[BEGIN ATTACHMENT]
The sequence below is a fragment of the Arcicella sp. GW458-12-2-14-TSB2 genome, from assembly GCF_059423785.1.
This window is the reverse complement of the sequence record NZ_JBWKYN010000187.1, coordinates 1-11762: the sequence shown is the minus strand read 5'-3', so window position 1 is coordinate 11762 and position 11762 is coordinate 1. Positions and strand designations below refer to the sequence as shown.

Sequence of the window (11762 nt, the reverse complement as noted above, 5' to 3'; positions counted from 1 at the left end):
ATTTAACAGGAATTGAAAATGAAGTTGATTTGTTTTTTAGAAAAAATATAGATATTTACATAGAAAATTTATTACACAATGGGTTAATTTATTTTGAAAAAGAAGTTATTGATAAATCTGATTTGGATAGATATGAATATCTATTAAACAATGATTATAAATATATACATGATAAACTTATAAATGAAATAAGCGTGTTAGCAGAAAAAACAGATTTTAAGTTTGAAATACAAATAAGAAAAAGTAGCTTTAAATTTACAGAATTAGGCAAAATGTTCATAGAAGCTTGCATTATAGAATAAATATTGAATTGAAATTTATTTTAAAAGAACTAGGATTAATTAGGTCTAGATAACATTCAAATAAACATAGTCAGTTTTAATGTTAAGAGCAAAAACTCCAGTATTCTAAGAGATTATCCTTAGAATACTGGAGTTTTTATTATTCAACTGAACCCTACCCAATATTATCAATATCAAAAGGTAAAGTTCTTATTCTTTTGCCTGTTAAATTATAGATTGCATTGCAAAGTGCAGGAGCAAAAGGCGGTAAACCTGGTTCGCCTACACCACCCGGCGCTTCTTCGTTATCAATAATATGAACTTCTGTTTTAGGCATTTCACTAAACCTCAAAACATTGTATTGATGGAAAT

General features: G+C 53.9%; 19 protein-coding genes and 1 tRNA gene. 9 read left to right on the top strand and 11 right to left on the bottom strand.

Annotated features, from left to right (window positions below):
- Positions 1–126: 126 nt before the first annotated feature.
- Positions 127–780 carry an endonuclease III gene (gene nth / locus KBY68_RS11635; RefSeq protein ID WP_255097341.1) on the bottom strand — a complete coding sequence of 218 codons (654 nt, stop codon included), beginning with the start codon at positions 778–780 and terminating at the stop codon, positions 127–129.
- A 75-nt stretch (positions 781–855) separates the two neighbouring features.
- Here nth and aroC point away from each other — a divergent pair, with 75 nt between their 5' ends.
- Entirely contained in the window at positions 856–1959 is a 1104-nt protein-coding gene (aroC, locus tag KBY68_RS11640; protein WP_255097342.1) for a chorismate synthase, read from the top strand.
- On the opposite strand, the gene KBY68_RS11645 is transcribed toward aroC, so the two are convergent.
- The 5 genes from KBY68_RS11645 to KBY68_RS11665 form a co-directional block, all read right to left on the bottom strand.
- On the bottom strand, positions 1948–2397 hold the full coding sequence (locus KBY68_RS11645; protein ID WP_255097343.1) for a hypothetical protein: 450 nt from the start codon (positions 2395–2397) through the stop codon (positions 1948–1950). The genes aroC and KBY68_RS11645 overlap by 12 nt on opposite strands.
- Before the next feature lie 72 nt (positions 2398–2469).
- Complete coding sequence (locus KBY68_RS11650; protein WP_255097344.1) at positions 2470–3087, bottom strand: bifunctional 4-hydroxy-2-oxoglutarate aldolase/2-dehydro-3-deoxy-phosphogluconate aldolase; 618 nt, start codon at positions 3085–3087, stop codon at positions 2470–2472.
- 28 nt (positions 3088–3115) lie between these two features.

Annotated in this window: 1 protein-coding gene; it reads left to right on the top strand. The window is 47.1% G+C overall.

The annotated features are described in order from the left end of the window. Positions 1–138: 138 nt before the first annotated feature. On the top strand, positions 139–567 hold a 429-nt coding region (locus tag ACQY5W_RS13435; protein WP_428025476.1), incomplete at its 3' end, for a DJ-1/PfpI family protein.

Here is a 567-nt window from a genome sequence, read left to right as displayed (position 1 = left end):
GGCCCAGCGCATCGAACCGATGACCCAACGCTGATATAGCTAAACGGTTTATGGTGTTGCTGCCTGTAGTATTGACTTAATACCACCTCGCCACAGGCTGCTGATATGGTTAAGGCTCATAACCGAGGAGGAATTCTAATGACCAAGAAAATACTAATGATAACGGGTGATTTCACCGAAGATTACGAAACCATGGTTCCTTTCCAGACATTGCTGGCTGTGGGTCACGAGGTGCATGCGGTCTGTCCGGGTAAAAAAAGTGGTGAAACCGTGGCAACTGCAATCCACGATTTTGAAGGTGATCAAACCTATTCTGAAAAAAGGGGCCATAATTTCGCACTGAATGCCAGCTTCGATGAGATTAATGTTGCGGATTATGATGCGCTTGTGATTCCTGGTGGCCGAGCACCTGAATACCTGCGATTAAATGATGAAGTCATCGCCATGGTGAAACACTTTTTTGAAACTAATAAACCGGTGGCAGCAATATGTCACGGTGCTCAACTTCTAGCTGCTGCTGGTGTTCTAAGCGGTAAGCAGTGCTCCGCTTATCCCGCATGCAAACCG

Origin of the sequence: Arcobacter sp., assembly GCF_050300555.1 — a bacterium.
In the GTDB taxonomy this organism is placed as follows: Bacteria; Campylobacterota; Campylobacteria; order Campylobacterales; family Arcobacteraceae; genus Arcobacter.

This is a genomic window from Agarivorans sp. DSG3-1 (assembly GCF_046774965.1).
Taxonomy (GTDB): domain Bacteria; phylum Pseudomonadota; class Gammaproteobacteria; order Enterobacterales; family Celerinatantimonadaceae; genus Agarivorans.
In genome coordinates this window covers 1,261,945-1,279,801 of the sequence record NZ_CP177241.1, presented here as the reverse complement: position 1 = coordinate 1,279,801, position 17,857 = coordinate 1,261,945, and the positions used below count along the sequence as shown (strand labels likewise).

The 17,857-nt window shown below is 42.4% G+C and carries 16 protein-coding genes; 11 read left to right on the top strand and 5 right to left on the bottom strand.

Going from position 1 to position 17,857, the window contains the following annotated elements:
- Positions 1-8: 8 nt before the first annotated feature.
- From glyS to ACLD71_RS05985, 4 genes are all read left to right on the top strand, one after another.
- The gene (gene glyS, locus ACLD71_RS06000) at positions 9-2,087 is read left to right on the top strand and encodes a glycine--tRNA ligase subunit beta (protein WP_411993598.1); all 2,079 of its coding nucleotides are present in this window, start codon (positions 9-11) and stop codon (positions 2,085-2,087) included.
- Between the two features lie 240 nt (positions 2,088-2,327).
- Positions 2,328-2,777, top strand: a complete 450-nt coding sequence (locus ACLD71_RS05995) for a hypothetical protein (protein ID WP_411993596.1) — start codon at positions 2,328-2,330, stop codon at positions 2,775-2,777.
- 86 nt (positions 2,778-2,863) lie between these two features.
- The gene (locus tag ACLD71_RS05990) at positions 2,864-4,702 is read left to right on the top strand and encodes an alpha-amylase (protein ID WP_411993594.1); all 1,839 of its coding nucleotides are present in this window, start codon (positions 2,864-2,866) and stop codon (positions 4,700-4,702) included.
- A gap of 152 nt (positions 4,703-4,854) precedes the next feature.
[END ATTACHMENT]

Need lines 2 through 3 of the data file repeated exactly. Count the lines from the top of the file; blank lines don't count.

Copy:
This window is the reverse complement of the sequence record NZ_JBWKYN010000187.1, coordinates 1-11762: the sequence shown is the minus strand read 5'-3', so window position 1 is coordinate 11762 and position 11762 is coordinate 1. Positions and strand designations below refer to the sequence as shown.

Sequence of the window (11762 nt, the reverse complement as noted above, 5' to 3'; positions counted from 1 at the left end):